By Amy Carlson NBC15 Anchor | Photographed by Shanna Wolf
Beth Viney says her dog Czar, a Great Pyrenees, was “one in a million.” He visited sick children at American Family Children’s Hospital as a Pet Pal for five years and could sense which patients had been diagnosed with cancer and made a special connection with them.
“I had Czar evaluated to be a Pet Pal since I had been a patient at UW Hospital as a child and missed my own dog at home. It was a way to give back because they saved my life,” Viney says of the hospital staff.
Czar officially retired from active duty at age 10. Six months later, he was diagnosed with bone cancer. Eventually, Viney says Czar’s pain was too much and his quality of life had diminished. As Viney held Czar before he died, she promised to find a way to help families going through cancer. Czar’s Promise was born.
The nonprofit organization started from Viney’s tremendous grief, a desire to help others on the same journey and hope to find a cure for cancer. Czar’s Promise takes a multi-pronged approach: seeking grant funding for canine cancer and pediatric cancer research, and providing financial support, education and awareness for families whose canines have been diagnosed with cancer.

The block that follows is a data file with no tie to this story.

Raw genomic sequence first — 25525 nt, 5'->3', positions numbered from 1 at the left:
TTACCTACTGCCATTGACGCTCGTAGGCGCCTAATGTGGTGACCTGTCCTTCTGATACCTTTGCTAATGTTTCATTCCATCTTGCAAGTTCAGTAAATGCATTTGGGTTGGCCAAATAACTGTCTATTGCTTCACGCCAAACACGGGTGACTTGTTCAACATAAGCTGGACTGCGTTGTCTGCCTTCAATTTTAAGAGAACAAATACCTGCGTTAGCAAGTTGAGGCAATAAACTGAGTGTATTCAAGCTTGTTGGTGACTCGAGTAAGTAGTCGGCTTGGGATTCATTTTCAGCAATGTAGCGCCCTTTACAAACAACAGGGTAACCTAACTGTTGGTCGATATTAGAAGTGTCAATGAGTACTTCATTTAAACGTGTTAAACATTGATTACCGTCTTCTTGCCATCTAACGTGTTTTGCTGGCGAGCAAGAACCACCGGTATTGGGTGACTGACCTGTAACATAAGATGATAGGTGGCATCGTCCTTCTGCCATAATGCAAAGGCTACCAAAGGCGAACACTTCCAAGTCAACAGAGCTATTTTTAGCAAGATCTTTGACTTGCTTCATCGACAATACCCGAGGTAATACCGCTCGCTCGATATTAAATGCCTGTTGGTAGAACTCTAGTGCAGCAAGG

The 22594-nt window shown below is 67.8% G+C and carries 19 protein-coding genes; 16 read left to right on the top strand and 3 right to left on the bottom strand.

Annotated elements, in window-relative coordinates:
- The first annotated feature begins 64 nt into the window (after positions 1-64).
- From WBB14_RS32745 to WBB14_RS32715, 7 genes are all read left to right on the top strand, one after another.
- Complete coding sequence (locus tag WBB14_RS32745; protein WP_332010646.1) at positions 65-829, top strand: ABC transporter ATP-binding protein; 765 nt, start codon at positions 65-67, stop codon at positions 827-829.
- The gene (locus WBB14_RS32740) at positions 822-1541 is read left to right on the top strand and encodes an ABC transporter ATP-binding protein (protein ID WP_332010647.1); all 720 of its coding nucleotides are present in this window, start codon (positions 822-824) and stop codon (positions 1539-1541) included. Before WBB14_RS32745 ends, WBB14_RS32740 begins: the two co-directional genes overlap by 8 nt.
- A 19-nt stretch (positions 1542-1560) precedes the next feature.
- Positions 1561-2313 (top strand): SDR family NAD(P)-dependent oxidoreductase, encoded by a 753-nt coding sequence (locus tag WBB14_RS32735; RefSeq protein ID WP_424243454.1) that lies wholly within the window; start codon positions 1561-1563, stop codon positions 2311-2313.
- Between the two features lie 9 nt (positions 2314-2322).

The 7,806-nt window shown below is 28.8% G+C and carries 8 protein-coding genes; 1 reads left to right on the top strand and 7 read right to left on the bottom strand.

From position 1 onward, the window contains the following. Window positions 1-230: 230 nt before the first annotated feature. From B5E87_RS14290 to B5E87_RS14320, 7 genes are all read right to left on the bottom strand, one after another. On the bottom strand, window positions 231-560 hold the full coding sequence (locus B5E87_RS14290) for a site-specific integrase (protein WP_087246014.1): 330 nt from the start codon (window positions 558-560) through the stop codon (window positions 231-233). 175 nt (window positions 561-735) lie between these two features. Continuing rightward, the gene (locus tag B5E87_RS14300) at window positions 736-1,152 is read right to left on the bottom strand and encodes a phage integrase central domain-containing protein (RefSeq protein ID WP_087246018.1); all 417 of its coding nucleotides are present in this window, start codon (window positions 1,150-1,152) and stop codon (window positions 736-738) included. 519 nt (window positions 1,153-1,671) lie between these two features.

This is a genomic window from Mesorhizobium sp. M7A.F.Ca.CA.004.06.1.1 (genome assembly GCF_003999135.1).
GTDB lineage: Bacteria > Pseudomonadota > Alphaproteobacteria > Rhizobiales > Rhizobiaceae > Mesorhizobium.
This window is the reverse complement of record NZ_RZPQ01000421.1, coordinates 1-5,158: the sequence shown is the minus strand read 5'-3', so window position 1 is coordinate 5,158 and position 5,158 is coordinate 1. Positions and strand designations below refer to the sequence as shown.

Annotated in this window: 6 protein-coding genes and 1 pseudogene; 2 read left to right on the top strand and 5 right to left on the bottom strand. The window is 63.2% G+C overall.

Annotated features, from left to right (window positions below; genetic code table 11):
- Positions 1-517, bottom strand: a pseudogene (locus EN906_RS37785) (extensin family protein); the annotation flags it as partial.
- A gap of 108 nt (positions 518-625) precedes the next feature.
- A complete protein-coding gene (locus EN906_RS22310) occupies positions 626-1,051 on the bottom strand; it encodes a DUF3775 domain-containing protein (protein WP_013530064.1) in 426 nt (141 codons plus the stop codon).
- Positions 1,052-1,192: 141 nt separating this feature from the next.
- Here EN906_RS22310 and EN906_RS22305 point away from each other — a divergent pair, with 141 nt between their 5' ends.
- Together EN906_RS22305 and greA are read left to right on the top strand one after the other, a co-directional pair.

Mark Reichers and his wife, whose Boston terrier Bacon was diagnosed with a high-grade fatty-cell cancer on his side, are among those that Czar’s Promise has helped. The group has helped pay for Bacon’s costly chemotherapy treatments. He’s got one more treatment left, Reichers says, and the prognosis is good. Being able to talk about the experience with others through Czar’s promise has been vital, Reichers says. “You wonder if you’re putting him through too much. Being connected with this community who’ve been through this whole thing meant a lot.”
Czar’s Promise held its first “Inspiring Hope Dog Walk” fundraiser this May, drawing 450 walkers and 200 dogs. The group raised over $88,000.
Proceeds will go toward animal cancer research conducted by the UW School of Veterinary Medicine, pediatric cancer research at the children’s hospital and financial support for families treating companion animals for cancer.
Viney promised Czar that she would never stop fighting to help stop cancer. It’s a promise she intends to keep.